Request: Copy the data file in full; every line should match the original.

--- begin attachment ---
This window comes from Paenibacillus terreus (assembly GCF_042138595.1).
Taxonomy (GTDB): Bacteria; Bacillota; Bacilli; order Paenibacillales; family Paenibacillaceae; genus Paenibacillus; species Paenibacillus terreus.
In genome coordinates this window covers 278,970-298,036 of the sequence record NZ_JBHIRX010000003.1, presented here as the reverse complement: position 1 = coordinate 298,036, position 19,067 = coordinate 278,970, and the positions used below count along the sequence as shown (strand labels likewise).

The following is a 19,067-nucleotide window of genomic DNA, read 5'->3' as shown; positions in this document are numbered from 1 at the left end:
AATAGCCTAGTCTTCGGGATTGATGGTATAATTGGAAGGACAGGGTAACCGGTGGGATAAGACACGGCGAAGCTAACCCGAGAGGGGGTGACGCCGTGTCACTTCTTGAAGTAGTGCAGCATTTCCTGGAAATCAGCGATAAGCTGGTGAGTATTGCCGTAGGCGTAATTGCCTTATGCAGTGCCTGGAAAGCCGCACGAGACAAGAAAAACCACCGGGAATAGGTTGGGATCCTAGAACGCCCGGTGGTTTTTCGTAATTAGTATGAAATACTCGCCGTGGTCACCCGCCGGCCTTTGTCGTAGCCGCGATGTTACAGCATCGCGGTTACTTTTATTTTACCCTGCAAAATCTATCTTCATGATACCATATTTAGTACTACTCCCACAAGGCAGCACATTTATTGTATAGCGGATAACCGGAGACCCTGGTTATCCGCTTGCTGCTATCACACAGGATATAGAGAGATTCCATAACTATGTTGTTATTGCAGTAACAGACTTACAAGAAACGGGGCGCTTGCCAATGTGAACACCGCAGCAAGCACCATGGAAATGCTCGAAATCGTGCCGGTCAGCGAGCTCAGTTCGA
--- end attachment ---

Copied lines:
This window comes from Paenibacillus terreus (assembly GCF_042138595.1).
Taxonomy (GTDB): Bacteria; Bacillota; Bacilli; order Paenibacillales; family Paenibacillaceae; genus Paenibacillus; species Paenibacillus terreus.
In genome coordinates this window covers 278,970-298,036 of the sequence record NZ_JBHIRX010000003.1, presented here as the reverse complement: position 1 = coordinate 298,036, position 19,067 = coordinate 278,970, and the positions used below count along the sequence as shown (strand labels likewise).

The following is a 19,067-nucleotide window of genomic DNA, read 5'->3' as shown; positions in this document are numbered from 1 at the left end:
AATAGCCTAGTCTTCGGGATTGATGGTATAATTGGAAGGACAGGGTAACCGGTGGGATAAGACACGGCGAAGCTAACCCGAGAGGGGGTGACGCCGTGTCACTTCTTGAAGTAGTGCAGCATTTCCTGGAAATCAGCGATAAGCTGGTGAGTATTGCCGTAGGCGTAATTGCCTTATGCAGTGCCTGGAAAGCCGCACGAGACAAGAAAAACCACCGGGAATAGGTTGGGATCCTAGAACGCCCGGTGGTTTTTCGTAATTAGTATGAAATACTCGCCGTGGTCACCCGCCGGCCTTTGTCGTAGCCGCGATGTTACAGCATCGCGGTTACTTTTATTTTACCCTGCAAAATCTATCTTCATGATACCATATTTAGTACTACTCCCACAAGGCAGCACATTTATTGTATAGCGGATAACCGGAGACCCTGGTTATCCGCTTGCTGCTATCACACAGGATATAGAGAGATTCCATAACTATGTTGTTATTGCAGTAACAGACTTACAAGAAACGGGGCGCTTGCCAATGTGAACACCGCAGCAAGCACCATGGAAATGCTCGAAATCGTGCCGGTCAGCGAGCTCAGTTCGA